But what really soured this book for me was the anti-Semitism.


I got a warning, when Hubert, Charles’ not-doing-so-well brother says, describing his financial predicament to Sophy, “Faced with large debts of honour, already in hot water with his formidable brother for far smaller debts, what could he do but jump into the river, or go to the Jews?”

Jewish moneylenders. Oh, boy. So then Sophy takes it upon herself to go confront said Jewish moneylender. And then the whole book went to hell.

…the door was slowly opened to reveal a thin, swarthy individual, with long greasy curls, a semitic nose, and an ingratiating leer…. His hooded eyes rapidly took in every detail of Sophy’s appearance.

Mr Goldhanger had the oddest feeling that the world had begun to revolve in reverse. For years he had taken care never to get into any situation he was unable to command, and his visitors were more in the habit of pleasing with him than of locking the door and ordering him to dust the furniture…. The instinct of his race made him prefer, whenever possible, to maintain a manner of the utmost urbanity, so he now smiled, and bowed, and said that my lady was welcome to do what she pleased in his humble abode.

GOLDHANGER? With a “semitic nose” and the “instinct of his RACE?” Really?! That’s the BEST HEYER could come up with?! A stock character embodying every possible negative stereotype of Jewish people? It was so badly done it was multiply offensive. Not only was I offended personally as, you know, a Jewish person, but I was more offended as a reader as well because IT WAS SO BADLY DONE.

Hamfisted, clumsy characterization, over-the-top villainy, AND EXTRA BONUS BIGOTRY on the side.

As Sunita wrote recently, knowing the depth of Heyer’s own anti-Semitism and bigotry makes it a bit more difficult to savor her books. I’m not sure I’ll be picking up a Heyer any time soon, even though I have yet to read Venetia and Cotillion, and both have been recommended most highly. (NB: Since writing this review, I read Venetia; review forthcoming!)

Dancing GoldmemberIn the end, though, in order to move past my reaction, I started mentally substituting “Goldmember” for “Goldhanger” whenever I read his name, which made it much easier to take.

Otherwise, my final impression is one of disappointment. Deep, bitter, offensive disappointment.

And thus I’m struggling with how to assign the grade. Even as I fill in all the fields, and code everything, I’m still hopping from grade to grade in my mind. I liked some of the characters, I loved the dialogue, I enjoyed the fast-moving yet flimsy structure that pulled everyone together into a suitable finale and the plot manipulations (aka Sophy manipulations) that caused them all to arrive at their suitable ending.

I abhor the wooden, stereotypical villain, his nearly meaningless role and the unnecessary bigotry and anti-Semitism. It was pedantic and poorly done, and while I’m now unhappily acquainted with Heyer’s own anti-Semitism, I’m still baffled by the nearly elementary and frankly stupid use of the character. I very rarely presume to know what the author was thinking while writing, but in this case, the insertion of stock caricature is so disturbing, it’s as if Heyer said, “Hmm. I need a really evil guy for the heroine to vanquish with her charm and some stuff concealed in her muff! And to make him really, really evil, in case you missed the evil, nefarious, greasy, dishonest, cheating and greedy parts of his character, let me make sure you don’t miss it by making him JEWISH!”

(Also: no, not that muff. Sorry.)

So, frankly, I can’t praise this book any more than I already have. The parts of dialogue I so adored are not nearly enough for me to overcome what I found so repulsive. Without Goldmember, I’d have probably graded this book at about a C+/B-. The story was entertaining but I didn’t feel any real empathy for Sophy the way I would for a heroine who grows, learns and evolves in the story. I was initially wonderfully entertained, but with the major flaw highlighting all the other smaller flaws, I cannot recommend this book any more than I’d recommend buying fruit that was rotten inside.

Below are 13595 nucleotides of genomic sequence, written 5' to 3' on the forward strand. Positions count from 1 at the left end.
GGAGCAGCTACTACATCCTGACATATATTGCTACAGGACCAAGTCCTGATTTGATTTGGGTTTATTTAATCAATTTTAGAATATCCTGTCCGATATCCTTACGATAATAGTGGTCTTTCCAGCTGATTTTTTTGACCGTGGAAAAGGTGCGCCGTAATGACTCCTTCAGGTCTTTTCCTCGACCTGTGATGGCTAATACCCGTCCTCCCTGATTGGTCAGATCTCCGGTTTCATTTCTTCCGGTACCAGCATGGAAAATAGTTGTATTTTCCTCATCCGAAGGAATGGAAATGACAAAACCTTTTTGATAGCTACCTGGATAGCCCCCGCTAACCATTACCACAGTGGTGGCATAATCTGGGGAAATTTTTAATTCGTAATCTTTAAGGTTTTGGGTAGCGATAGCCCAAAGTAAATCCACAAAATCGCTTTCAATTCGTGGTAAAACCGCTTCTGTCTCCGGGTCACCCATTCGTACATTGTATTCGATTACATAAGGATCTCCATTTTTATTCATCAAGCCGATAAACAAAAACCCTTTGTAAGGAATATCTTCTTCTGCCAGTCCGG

This book is available from Amazon | Kindle | BN & nook | WORD Brooklyn  | AllRomance | BookDepository

Comments are Closed

  1. Sunita says:

    Oops, I forgot to specify that the population figure is for 1800.

  2. Rebecca says:

    Thanks, Sunita!  (And to others for their kind words.)  I’ve been wasting a little time googling the topic, and one more footnote might be in order: The London Stock Exchange was first regulated in 1801, but opened in 1761 with a club of 150 “dealers” in stocks.  So assuming that it had expanded slightly by 1800, 200 brokers is a reasonable round number, which would make the 12 Jew Brokers approximately 0.06% of the stock exchange.  The population figure quoted by Sunita, and measured against the total population of the 1801 census, at just over 8 million people, would make Jews only about 0.003% of the general population.  So Jews were disproportionately over-represented in the financial industry compared to Christians (although by no stretch of the imagination could one say that “most” Jews were involved in financial services).  On the other hand since the general figures involve fractions of tenths of one percent, the idea of the “Jewish moneylender” probably owes more to stereotype than reality.

  3. Pensnest says:

    Just a quick note on Rebecca’s last comment: according to your figures, Jews represented 6%, not 0.06%, of the money brokers, and 0.3% of the general population – so quite considerably over-represented.  However, it certainly still leaves the vast majority of the financial industry being run by Christians.

  4. GrowlyCub says:


    very interesting. Thanks for taking the time to type all that up.

    One point though, I didn’t think the discussion was whether all Jews were money-lenders, but rather whether all money-lenders during that time frame in Britain were Jewish or not. Or in other words, if Heyer needed a money-lender villain for her story did he have to be Jewish (and I’m not addressing the way Goldhanger is described in detail here at all, just whether or not there were any money-lender that weren’t Jewish).  I’ve tried to do some research and have come up woefully empty with the resources at hand.